I enjoy true crime programs, and over the past few days I watched documentaries about various cults. The Family International, Jonestown, Heaven’s Gate – like many people I have a bile fascination with the psychology of people who are led to believe something ridiculous. There are broadly two types of cult leaders: those who believe what they’re saying and those who don’t. Of my example cults only the leaders of Heaven’s Gate seem to have believed their own message. I deplore the grifters more, but believers are scarier.

Today I happened across Enlighten Us: The Rise and Fall of James Arthur Ray.

James Arthur Ray is a New Age guru who managed to get three people killed in 2010. His typical grift appears to involve motivational speaking events where people pay to hear a secularized, New Age version of prosperity gospel. By simply thinking positive you can conquer the world! Now I’ve saved you $10,000. He combined these supposed insights with “retreats” that subjected people to grueling physical and mental exertion. In the instance where he got three people killed, the retreat involved sitting in a large tent in the desert while hot coals were placed inside to warm it further.

What has this to do with the title of this entry? Ray received his first bit of fame from some self-help, motivational program called The Secret where he appeared alongside other grifters. In The Secret, Ray is identified by a caption calling him “A Philosopher.” What credentials does Ray possess? Well, he dropped out of junior college to become a telemarketer. He might as well claim to be a neurosurgeon or an anthropologist, he’s equally qualified.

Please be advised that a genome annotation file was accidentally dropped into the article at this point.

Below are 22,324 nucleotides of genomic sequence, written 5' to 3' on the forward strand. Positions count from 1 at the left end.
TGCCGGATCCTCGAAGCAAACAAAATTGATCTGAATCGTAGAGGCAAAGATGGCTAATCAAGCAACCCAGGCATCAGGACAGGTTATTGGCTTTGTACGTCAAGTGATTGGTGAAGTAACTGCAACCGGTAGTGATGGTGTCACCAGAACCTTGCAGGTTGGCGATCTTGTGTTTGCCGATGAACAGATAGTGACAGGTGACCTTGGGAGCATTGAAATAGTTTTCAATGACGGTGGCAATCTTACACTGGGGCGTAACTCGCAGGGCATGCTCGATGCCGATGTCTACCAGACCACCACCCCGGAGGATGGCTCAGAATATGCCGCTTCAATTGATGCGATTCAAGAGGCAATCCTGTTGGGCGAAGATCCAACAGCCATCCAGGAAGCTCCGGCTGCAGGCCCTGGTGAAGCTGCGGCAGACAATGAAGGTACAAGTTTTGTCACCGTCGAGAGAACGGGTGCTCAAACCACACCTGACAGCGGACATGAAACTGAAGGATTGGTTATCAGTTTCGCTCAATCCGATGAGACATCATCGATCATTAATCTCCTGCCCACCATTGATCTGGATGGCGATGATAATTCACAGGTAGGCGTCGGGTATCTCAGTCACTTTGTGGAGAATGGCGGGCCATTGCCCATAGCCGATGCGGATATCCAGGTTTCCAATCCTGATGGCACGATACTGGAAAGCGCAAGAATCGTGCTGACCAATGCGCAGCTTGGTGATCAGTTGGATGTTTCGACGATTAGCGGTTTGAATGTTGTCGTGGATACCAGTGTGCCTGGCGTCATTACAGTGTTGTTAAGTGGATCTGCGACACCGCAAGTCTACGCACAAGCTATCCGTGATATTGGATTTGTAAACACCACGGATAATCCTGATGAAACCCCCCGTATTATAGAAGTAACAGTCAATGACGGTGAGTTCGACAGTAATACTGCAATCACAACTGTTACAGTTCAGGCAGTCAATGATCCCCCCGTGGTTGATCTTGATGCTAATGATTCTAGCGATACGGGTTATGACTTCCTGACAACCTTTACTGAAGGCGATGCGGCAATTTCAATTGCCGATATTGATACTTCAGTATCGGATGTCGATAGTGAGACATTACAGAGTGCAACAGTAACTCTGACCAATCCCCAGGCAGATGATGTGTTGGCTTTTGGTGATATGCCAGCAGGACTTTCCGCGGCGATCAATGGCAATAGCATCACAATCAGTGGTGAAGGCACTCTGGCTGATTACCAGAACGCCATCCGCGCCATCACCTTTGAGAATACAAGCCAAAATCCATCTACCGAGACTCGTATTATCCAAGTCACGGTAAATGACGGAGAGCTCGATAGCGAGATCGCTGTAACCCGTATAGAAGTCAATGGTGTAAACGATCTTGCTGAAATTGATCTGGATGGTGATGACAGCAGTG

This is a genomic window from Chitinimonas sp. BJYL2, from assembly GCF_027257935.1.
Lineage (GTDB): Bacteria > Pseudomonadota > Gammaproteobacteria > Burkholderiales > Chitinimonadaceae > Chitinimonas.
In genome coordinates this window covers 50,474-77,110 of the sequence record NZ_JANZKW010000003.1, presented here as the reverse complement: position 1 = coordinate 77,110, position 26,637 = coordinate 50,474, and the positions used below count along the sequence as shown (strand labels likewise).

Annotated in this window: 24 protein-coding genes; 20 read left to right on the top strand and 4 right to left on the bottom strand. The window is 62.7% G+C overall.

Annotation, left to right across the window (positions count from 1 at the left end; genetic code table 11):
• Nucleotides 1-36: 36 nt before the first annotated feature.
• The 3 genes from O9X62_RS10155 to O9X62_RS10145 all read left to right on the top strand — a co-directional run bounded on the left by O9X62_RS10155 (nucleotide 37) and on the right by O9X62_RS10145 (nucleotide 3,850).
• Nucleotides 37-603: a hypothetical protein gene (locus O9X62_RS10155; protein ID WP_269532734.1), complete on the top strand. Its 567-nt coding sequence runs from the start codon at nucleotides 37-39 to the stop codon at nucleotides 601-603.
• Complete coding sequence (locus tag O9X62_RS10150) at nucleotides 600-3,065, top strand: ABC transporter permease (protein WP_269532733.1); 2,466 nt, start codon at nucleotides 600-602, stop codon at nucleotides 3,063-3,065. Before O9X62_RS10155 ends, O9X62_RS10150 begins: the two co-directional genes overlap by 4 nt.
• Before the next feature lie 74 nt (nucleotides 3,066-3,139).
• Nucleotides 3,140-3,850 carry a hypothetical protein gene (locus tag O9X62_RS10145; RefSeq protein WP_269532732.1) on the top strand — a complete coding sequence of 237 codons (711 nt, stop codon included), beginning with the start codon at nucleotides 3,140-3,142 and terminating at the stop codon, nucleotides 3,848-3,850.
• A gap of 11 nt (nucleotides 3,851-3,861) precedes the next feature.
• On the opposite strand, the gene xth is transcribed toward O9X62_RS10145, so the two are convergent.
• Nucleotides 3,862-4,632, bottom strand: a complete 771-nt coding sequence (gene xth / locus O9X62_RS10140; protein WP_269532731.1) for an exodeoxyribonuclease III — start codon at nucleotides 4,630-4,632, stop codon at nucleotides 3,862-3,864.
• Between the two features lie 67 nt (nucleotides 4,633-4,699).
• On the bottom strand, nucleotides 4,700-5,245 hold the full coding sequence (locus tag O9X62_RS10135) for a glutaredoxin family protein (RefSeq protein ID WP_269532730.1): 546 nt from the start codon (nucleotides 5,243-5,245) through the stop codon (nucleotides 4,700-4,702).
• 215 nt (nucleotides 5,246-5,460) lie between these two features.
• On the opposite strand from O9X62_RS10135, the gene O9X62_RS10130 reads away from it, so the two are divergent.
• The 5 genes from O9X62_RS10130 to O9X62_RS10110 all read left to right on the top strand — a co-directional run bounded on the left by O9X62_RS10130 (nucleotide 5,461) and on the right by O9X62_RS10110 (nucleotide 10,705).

Of course, the reason Ray is given this title is because it’s mysterious and mystical. Many people who have no other point of reference for philosophy might point to someone like Deepak Chopra before any academic philosopher. The popular perception of philosophers sometimes seems to be some mystic who waxes poetic about the meaning of life instead of people interested in logic, argumentation, and truth. I think a meagre portion of the blame for this situation should be pinned on actual philosophers for letting this happen.

Since the medieval period philosophy has been abstracted from the art of living. If we look at the beginnings of most philosophical traditions there is an early interest in philosophizing about how best to live. The ancient Greek Stoics, Epicureans, and Skeptics certainly had much to say on this topic, as did Confucianism, Daoism, Buddhism, and other early philosophical schools in the eastern tradition. Now, there have always been folks doing moral philosophy who offer insights into how to conduct ourselves, but even in ethics the philosophical discussions moved away from advising people on how to live.

This historical sketch is a gross over-simplification, naturally, but is only meant to be suggestive. My point is that when philosophers abdicated themselves from the task of advising people on how best to live, plenty of charlatans took up their place. Some of these charlatans even style themselves as “philosophers.” In some ways it’s unfair to compare contemporary New Age gurus to the ancient Sophists. The Sophists we meet in Plato’s dialogues have some interesting arguments, and are occasionally a match for Socrates. The New Age mystics offer nothing nearly as interesting or insightful.

However, I don’t blame those taken in by these conmen. The desire for direction and guidance in life is a real and legitimate one, which is why I think actual philosophers could stand to offer people more. That’s not to discount the importance of purely theoretical work, but I think we can strive for a better balance. The alternative is to abandon people to navigate a self-help industry of grifters and frauds, which is not ideal.